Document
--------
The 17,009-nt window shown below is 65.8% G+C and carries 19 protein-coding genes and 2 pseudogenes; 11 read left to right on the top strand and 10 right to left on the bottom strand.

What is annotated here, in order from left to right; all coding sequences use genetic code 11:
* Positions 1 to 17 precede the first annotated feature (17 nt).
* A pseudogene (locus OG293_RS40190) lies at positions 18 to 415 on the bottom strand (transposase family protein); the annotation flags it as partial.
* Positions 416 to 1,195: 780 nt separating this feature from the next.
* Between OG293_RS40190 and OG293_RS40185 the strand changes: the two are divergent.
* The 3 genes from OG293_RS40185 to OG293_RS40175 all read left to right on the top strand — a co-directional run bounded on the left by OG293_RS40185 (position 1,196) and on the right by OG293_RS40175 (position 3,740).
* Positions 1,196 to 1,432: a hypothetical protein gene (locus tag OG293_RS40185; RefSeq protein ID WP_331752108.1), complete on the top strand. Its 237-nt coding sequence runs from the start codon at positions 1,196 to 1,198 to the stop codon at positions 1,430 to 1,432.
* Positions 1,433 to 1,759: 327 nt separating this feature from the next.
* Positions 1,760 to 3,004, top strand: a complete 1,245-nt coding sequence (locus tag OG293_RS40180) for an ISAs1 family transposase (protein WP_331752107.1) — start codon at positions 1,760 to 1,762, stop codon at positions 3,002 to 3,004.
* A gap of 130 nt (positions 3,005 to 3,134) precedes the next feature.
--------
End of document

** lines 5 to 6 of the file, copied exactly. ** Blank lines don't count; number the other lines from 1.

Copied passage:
* Positions 416 to 1,195: 780 nt separating this feature from the next.
* Between OG293_RS40190 and OG293_RS40185 the strand changes: the two are divergent.